Burma’s on the move. After 60 years forced to sit still, it’s now sprinting ahead, and while this is very exciting, the nostalgic amongst us are clinging on to remains of a time gone by which may eventually go out with the betel nut husks.
Here are some of our favourites:
The Burmese trishaw is essentially a bicycle, with a passenger side car attached to it (think Two Fat Ladies with no engine). Hilariously known as the “Sai-Ka” in Burmese, the trishaw has been delivering people, packages and produce all over town since the 1930s. 26,000 of them still course the streets looking for their next 30p ride, or sit in the shade of the trees, doubling up nicely as a bed for their snoozing driver. There’s a chance they’ll disappear under the rise of Uber and a functioning bus system, but seeing as motorbikes are illegal in Yangon, they may hang on in there as the easiest way to zip through the narrow streets of downtown.
This ancient Burmese wonder-cosmetic is said to protect against the sun, wrinkles, allergies and acne. While the science is unproven, the tradition is 2000 years old, totally unique to Burma and at risk of extinction with the rise of Western influence. Already, the more internationally minded have stopped wearing it, and it will surely lose it's cool as the global cosmetics industry takes hold on a new market.
The Longyi is a sort of ankle length sarong, worn every day by both men and women in Burma. Men’s are usually subtly patterned and dark in colour, tied at the front in a big, swiftly tied knot, and are routinely undone, billowed around and re-tied with great hip-swaying nonchalance. Worn with a smart white shirt, collarless jacket and velvet flip-flops, it becomes National Dress. Women’s are much more colourful, and are often paired with a matching top halves. They are usually zipped rather than knotted, so luckily no need to readjust when you jump off the bus with too much zeal. As Western clothes become more available at more accessible prices, the longyi will probably disappear as an everyday choice, and be reserved for formal occasions.
OLD COLONIAL BUILDINGS
Once the hallmark of a buzzing cosmopolitan city of the British Raj, Yangon’s remaining colonial buildings are in deep trouble. Now crumbling and jostling for sunlight with the ferns and trees rooted in their walls, these stunning ghosts of another era are disappearing every day and being replaced by ubiquitous modern horrors. 189 buildings are officially listed for conservation, and organisations like Turquoise Mountain and the Yangon Heritage Trust campaign tirelessly for more, but this isn’t enough, and the fear is that ruthless modernisation will turn Yangon into a homogeneous South-East Asian city before long.
OLD PUBLIC BUSES
These are already on their way out. On January 6th this year, any bus made before 1995 was deemed un-roadworthy, and is excluded from the new Bus System with its shiny Japanese air conditioned alternatives. While a blessing for those who take them every day, and also for those of us who live on noisy bus routes and much prefer the softer horn of the new buses, this is a big change to the road-scape, and the end of an era.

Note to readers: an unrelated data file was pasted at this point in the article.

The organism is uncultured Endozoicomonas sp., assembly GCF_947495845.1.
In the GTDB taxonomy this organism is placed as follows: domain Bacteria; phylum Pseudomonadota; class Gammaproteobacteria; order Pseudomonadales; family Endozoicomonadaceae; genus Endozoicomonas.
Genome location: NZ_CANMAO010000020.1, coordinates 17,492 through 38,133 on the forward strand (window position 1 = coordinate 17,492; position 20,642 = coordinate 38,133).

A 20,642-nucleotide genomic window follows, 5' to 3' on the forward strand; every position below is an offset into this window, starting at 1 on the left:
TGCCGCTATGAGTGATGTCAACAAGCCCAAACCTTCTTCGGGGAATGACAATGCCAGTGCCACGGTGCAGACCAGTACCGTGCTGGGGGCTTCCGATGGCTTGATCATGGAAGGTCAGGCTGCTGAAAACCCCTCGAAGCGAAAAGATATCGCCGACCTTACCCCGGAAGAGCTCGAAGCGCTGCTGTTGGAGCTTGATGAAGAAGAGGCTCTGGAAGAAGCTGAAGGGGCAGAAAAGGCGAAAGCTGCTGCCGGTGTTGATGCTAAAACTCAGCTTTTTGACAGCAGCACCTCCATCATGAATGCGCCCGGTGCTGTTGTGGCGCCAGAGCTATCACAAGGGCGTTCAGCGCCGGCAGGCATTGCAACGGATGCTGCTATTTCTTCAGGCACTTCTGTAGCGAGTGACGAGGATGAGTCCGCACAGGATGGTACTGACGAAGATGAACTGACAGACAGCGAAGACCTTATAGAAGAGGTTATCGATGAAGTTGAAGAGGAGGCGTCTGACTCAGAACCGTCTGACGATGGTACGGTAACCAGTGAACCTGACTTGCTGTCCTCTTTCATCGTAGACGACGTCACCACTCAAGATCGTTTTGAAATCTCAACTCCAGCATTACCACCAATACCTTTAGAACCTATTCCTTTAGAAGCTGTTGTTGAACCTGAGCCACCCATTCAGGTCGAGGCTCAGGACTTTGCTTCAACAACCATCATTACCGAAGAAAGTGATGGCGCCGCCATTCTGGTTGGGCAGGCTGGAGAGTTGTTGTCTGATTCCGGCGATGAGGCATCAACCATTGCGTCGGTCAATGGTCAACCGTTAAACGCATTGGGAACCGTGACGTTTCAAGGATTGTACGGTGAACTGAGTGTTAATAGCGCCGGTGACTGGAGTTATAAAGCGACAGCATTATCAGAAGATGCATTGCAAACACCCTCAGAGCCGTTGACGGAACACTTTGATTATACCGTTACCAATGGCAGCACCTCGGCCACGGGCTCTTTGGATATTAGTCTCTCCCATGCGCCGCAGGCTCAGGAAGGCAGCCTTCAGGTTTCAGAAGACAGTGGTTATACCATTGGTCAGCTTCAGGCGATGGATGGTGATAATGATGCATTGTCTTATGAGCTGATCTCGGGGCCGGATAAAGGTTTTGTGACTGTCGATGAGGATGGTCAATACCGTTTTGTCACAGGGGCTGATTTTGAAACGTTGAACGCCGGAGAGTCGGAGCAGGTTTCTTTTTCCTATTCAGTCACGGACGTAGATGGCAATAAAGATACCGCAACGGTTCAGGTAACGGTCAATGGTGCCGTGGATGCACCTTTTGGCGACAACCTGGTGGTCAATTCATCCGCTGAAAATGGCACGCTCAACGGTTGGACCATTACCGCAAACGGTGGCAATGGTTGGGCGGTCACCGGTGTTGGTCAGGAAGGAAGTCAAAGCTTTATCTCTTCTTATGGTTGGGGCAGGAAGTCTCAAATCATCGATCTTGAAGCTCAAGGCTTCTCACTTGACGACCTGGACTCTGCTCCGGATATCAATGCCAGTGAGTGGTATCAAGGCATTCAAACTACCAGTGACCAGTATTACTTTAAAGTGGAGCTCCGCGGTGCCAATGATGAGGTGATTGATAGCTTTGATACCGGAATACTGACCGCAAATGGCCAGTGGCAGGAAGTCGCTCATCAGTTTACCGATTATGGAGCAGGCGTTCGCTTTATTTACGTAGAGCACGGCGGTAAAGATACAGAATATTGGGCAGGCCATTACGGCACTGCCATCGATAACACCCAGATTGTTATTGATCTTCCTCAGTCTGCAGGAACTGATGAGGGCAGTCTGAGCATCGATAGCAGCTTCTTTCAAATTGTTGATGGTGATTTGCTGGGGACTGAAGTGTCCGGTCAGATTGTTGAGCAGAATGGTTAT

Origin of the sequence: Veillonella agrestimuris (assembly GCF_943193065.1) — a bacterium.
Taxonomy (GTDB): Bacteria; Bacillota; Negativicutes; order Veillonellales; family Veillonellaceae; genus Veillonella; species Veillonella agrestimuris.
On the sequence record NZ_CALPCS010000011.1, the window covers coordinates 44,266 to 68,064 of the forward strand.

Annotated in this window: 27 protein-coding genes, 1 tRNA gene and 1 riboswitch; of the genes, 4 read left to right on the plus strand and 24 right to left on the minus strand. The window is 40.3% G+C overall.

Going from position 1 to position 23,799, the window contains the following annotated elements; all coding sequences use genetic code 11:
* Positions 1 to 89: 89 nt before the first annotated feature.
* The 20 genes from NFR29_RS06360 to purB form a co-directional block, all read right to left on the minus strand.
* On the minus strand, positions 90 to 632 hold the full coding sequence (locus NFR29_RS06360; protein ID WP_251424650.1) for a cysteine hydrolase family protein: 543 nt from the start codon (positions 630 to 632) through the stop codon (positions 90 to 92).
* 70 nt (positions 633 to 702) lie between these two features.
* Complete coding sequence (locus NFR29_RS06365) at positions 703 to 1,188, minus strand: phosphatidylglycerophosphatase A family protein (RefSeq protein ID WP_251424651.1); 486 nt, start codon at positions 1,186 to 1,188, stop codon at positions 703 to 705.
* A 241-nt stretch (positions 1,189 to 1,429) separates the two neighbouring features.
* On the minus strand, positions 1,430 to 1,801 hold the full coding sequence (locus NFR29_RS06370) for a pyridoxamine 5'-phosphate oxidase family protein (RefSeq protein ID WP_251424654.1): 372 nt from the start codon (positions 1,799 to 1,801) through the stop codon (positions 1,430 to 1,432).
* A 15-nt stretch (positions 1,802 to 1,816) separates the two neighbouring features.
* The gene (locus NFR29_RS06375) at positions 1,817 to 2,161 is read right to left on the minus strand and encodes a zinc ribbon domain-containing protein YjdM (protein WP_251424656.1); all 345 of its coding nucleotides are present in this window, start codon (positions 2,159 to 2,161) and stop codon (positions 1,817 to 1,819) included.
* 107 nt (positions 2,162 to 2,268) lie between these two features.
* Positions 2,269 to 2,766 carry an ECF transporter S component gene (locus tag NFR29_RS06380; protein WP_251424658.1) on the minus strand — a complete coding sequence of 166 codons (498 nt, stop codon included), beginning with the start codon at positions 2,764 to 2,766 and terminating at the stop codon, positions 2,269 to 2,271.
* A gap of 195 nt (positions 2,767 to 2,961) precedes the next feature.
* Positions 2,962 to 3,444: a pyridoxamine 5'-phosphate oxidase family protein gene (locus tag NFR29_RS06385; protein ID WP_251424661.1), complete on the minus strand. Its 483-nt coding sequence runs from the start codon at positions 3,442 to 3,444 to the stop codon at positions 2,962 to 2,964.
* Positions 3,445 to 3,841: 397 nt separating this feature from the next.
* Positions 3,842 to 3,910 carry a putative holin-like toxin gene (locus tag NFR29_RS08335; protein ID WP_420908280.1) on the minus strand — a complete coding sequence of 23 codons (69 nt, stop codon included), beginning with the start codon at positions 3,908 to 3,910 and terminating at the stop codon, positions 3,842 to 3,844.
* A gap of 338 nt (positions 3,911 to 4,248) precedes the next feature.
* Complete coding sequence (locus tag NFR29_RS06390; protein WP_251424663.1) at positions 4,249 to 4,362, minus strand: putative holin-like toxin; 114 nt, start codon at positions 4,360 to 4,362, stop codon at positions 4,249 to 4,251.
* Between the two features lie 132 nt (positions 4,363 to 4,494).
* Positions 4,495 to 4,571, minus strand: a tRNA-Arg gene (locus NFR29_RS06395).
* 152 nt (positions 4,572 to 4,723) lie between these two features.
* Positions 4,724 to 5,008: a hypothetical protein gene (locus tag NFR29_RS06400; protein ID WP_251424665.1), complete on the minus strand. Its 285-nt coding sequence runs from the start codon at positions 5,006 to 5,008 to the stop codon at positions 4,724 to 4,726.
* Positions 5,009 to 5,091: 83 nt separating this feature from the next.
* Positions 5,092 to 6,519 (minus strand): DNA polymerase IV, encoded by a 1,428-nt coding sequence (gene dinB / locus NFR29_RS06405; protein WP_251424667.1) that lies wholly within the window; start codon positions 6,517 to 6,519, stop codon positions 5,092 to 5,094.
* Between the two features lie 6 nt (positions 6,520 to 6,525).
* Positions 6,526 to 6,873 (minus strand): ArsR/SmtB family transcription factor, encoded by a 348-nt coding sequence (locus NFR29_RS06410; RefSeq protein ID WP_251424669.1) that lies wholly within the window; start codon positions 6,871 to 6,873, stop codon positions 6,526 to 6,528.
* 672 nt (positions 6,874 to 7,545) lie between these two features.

CONSTRUCTION SITE "SAFETY"
This has to be a good one. It’s still best not to look too closely at construction sites, where workers drill at concrete inches from their bare or flip-flopped feet, heave around steel girders in wellies, and teeter on ladders in a clouds of welding sparks with no safety goggles. Surely the context beneath the “Safety First” signs that hang unconvincingly near these death-traps will be enforced as regulation increases.
It is still possible to get lost and be the only foreigner for miles around…just. It’s no longer possible to have the Bagan sunset to yourself, but venture far enough and there are special secluded spots to be found. These will very quickly become fewer and harder to reach, and truly extraordinary experiences such as the annual Taunggyi Balloon Festival (where handmade hot air balloons loaded with fireworks rise majestically, or crash fatally in equal proportions) will be regulated into a shadow, nanny state version of their former selves.
These are basically already defunct (seeing as 80% of the population now have mobile phones), but some still exist. So brilliant!
Ox and cart is still the norm for 95% of the 21 million farmers in Burma. However, every now and then we spot a JCB or digger chomping up a field. Although less charming, this is clearly a vital development for the incredibly fertile lands of the erstwhile “Garden of Asia” which are long-overdue their return to the top of the agriculture export food-chain.
Backstrap and wooden loom weaving are still a household skill in parts of Burma, where some women still weave and wear their tribal outfits. However, the smart-phone generation are looking up and out from the loom, allured by what they consider to be more glamorous jobs in domestic service in Malaysia or office work in Thailand. At Kalinko we’re working hard to keep these skills alive, and to give enough work to these incredibly talented weavers to persuade them of the worth of what they can do, and the hunger of the rest of the world for their beautiful textiles.
Come now! See it how it is, with hints of how it was, and then be joyful for the development in the knowledge that you caught it before the change. And invest in a piece of it’s heritage at kalinko.com.